Starting College in a High School Classroom

Dec. 1, 2022

COCC’s College Now program gives high school students a jump on their future with low-cost, career-sampling college credits

In his criminal justice course at La Pine High School, Lucas Taroli takes his students on a broad journey of the law. They cover topics of due process and citizen rights, unpack current high-profile cases, and meet with members of law enforcement. In addition to hearing from visiting speakers like the Deschutes County district attorney, the class even visits the Deer Ridge Correctional Institution to interview inmates and tour the facility.

“My goal is to show my students the many career opportunities within the criminal justice world,” said Taroli. It’s a high-level experience for high schoolers, perhaps more aligned with a college-caliber class. Which, in fact, it is.

Taroli’s class is part of Central Oregon Community College’s (COCC) College Now program, an inexpensive and accessible way for high school students to earn college credit from the comfort of their own classroom. With the same rigor and course outcomes as on-campus college classes, College Now serves to scaffold the connection between high school and higher education, making the step more attainable.

Classes are taught by approved high school instructors who receive mentorship from COCC faculty within the discipline. The cost is $25 per credit, a fraction of COCC’s current in-district tuition rate of $113 per credit.

The partnership is currently connected with 23 high schools across (and beyond) the district, with many schools offering multiple College Now courses. Some are geared toward transfer degree requirements, for bachelor’s degrees and beyond, while others are connected to career and technical education programs.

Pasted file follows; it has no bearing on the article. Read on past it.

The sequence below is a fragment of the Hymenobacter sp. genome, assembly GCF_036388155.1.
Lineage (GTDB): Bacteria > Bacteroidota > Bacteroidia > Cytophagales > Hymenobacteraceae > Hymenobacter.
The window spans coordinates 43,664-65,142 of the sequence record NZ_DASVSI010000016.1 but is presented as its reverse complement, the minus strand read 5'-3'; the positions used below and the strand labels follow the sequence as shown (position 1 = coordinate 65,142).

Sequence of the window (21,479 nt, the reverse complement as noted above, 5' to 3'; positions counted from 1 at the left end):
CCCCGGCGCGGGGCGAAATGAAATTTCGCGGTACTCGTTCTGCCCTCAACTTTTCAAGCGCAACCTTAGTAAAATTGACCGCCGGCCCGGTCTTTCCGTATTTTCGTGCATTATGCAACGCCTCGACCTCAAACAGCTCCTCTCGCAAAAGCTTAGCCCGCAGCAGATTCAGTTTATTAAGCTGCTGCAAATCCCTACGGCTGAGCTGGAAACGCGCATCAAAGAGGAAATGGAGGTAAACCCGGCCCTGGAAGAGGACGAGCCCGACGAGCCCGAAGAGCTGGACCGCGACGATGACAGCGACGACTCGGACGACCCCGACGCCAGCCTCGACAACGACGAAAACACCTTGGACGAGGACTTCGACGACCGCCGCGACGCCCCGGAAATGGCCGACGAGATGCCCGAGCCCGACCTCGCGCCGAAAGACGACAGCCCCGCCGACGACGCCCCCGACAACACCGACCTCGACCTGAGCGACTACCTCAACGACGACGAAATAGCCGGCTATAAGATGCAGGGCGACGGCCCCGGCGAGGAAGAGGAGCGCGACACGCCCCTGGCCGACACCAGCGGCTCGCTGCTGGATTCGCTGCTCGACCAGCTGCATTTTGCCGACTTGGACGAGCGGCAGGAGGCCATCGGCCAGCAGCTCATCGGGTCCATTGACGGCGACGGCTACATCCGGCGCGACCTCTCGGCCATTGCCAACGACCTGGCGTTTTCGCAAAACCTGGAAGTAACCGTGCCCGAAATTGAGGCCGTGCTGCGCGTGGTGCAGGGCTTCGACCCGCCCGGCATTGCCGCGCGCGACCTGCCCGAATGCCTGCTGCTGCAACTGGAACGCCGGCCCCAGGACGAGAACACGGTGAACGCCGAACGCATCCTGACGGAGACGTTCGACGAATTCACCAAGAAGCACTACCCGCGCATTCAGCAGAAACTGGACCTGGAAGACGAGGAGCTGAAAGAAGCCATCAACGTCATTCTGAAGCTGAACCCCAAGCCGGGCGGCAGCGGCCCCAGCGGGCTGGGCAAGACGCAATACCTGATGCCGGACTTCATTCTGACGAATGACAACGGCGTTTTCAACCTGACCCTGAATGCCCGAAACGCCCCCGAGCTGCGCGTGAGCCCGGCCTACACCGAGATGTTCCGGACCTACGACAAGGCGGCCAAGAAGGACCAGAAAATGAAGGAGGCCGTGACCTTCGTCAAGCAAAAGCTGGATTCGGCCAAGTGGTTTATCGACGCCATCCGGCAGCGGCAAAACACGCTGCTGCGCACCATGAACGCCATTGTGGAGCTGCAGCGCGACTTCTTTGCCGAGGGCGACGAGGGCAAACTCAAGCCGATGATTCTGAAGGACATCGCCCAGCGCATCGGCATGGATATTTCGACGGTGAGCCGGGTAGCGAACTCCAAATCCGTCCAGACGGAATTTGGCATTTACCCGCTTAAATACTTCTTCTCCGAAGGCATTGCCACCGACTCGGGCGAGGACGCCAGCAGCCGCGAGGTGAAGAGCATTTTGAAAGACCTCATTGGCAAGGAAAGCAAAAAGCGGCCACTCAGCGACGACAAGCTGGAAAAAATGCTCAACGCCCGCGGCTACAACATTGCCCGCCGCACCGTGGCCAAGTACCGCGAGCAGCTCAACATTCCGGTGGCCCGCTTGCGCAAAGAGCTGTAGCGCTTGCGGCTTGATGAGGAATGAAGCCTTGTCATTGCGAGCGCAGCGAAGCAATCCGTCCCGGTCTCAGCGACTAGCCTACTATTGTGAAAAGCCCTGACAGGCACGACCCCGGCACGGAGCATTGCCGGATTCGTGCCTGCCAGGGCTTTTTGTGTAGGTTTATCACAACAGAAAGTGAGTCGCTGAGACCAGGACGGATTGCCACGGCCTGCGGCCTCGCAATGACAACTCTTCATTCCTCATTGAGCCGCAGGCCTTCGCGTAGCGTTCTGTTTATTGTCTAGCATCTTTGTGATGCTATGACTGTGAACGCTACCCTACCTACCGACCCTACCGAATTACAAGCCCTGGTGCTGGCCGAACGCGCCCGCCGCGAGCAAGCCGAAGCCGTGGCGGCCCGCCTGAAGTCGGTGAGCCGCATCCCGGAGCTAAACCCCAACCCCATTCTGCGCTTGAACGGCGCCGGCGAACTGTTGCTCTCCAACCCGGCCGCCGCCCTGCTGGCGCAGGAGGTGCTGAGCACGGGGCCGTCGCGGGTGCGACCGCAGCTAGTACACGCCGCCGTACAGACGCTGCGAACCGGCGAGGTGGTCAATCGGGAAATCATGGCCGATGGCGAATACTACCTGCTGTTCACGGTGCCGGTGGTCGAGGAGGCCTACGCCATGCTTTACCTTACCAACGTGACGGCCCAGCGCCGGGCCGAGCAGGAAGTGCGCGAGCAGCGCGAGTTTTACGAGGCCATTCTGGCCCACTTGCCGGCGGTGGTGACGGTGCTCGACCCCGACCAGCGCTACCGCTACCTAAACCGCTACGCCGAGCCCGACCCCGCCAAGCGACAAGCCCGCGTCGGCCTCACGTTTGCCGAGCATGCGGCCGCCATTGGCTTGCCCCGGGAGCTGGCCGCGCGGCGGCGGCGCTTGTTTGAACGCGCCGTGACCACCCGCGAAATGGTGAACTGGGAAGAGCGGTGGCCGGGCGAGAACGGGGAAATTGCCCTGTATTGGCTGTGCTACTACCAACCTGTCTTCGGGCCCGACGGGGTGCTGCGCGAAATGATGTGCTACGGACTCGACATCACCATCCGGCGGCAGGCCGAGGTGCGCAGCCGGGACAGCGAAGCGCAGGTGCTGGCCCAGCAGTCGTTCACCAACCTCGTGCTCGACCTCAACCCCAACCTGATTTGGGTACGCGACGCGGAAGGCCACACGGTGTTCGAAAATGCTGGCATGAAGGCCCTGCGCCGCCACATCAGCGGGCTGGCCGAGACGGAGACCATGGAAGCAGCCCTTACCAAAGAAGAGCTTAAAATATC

“College Now is a way to explore areas of interest, build confidence and get a jump start on college coursework,” said COCC’s Krissa Harris, coordinator of the program. “We have 672 Central Oregon high school students participating in the College Now program so far this year.”

Options on the varied course list include U.S. history at Sisters High School, intro to education at Bend High School and personal finance at Crook County High School. Most classes are three or four credits and typically open to juniors and seniors.

Supporting the educational mission of regional high schools has long been a priority of COCC. By offering access to coursework and credits, and by helping spark interests and steering ambitions, the college lays tracks for higher learning. It empowers students, helps make attaining a college degree more affordable, and perhaps even reaffirms a student’s passion for a subject or a vocation. From his La Pine classroom, Taroli has seen how those early college seeds become career starters. “I have many former students who work for Bend PD and the Deschutes County Sheriff’s Office,” he shared.

In a recent computer information systems class at Bend’s Summit High School, students carefully disassembled desktop computers under the direction of instructor Kathie Quick. The hands-on experience — followed by a reassembling of the hardware, and then downloading software and troubleshooting common tech issues — is designed to gear them up for success in higher ed.

It is such a great resource for our students,” Quick said of College Now’s impact. “A majority of my students are going to continue on to higher education opportunities in a variety of fields. A few will continue on in the computer information field.”

In fact, of those who participate in the College Now program, some 75-80% will pursue higher education, at COCC or elsewhere, within one year of high school graduation.

Quick’s course is one of 10 new College Now selections, with others including a manufacturing course at Caldera High School and a human biology course at Mountain View. “We are working on new offerings all the time,” said Harris, pointing to opportunities for exploration, growth and accelerated learning as the curriculum’s guiding principles. “Whether a student is planning to ultimately transfer to a four-year institution, dive into a career and technical education program or pursue the world of skilled trades, COCC wants to be there to support them in their own high schools.”

Visit for available course options and further details or call 541-504-2930.

By Mark Russell Johnson, COCC Staff Writer

College Now